SA ‘s sports minister on Thursday denied that his country had paid a US$10 million bribe to help it win the right to host the World Cup in 2010.
“South Africa did not pay any bribe nor did it illegally obtain the right to host the World Cup,” Fikile Mbalula told a news conference in Cape Town.
Soccer’s world governing body, FIFA, said on Wednesday it would seek restitution in US courts from former FIFA executive committee members who have been accused in US indictments of having accepted US$10 million in bribes in return for supporting World Cup bids.
“We paid money to a legacy project in the African diaspora in the Caribbean,” Mbalula said, adding that the money had been intended for a legitimate project and had been paid to the Caribbean Football Union by FIFA on SA‘s behalf.
“It was a resolution of the South African government, together with FIFA, to support the (African) diaspora, and that is why it is on our plate. It was our policy to support our African brothers around the world in projects based around the World Cup.”
Mbalula acknowledged that there had been no subsequent oversight of the project, which was never launched.
“We were taken aback by those developments, but we put no measures in place to follow up because the key was going to a FIFA institution.”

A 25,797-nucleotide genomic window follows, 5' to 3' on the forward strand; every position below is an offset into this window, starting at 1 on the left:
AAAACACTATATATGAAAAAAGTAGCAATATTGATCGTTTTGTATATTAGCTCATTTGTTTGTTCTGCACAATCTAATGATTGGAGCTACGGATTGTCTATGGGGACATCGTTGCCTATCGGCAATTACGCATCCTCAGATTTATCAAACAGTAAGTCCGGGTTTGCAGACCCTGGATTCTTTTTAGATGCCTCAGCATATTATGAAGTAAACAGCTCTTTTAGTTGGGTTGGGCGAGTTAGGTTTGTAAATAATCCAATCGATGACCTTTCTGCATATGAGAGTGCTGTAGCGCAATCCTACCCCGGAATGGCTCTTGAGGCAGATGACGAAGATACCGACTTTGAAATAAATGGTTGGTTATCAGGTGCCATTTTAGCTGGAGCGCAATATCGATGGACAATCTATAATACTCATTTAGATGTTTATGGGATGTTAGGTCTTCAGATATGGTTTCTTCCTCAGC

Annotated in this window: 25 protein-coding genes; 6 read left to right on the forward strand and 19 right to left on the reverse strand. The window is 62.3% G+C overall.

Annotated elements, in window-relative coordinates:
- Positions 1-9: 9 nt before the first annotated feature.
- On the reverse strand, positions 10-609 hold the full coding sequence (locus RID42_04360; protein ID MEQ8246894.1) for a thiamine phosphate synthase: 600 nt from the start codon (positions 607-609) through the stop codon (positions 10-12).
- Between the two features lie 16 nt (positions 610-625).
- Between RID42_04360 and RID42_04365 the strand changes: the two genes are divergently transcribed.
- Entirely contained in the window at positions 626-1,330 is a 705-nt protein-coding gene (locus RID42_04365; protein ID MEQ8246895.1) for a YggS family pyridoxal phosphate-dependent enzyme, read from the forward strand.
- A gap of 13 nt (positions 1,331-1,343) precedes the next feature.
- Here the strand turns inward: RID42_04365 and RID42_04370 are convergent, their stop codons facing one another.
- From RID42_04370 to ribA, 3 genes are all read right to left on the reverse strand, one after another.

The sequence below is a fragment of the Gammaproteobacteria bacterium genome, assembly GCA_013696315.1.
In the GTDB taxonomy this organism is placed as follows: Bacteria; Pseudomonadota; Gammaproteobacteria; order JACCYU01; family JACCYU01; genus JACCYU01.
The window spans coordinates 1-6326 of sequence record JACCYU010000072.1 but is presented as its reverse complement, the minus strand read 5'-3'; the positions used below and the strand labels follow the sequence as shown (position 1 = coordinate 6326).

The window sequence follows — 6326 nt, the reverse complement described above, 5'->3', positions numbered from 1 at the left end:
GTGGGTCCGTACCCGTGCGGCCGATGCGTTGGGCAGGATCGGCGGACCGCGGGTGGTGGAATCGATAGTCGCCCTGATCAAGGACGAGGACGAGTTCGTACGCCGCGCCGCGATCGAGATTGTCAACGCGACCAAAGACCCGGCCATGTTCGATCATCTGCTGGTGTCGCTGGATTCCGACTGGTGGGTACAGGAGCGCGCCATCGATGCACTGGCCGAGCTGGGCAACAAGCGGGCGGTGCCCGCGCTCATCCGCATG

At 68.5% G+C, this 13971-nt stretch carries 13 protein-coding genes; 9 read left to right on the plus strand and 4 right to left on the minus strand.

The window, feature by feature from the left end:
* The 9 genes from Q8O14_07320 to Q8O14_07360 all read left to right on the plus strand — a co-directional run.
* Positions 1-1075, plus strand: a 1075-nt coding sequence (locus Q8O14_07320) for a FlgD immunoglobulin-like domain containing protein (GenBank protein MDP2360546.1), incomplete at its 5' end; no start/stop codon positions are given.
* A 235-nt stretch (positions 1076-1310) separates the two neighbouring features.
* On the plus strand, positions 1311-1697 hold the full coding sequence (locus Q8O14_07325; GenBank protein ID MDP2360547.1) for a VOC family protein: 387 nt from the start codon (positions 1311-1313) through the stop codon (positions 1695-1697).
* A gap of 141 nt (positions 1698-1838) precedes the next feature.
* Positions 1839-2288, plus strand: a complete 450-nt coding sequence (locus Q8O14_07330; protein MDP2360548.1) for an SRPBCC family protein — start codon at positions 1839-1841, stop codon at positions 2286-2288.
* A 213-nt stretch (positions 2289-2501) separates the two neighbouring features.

FIFA said former executive committee members Jack Warner, who has been banned for life but denies wrongdoing, Chuck Blazer, who has pleaded guilty to racketeering, wire fraud and money laundering, and other individuals had engineered the payoff from South Africa.
Blazer, in US court documents, said Warner, the former head of Caribbean football, had pocketed the money and only passed on a small cut to him.
Mbalula said the allegations had badly hurt “brand South Africa” and the legacy of “the most successful World Cup in FIFA’s history”.
He said he would ask to meet the new FIFA president, Gianni Infantino, in the next weeks to explain the background of FIFA’s decision to seek restitution, which he said had inflicted “reputational damage of monumental proportions on this country”.
“We did not bribe. We did everything according to the book. But if others were found to have bribed, then let them explain,” added Mbalula.
He said he wanted FIFA to retract its statement alleging that bribes had been paid.
However, FIFA said on Wednesday that it was basing its claim for restitution on the US indictments, which “do not allege that South Africa ‘bought’ the World Cup with bribes”.
“Nor does FIFA,” it added. “The U.S. indictments, which FIFA is relying upon in its restitution request, merely accuse certain individuals of criminal behaviour.”- Reuters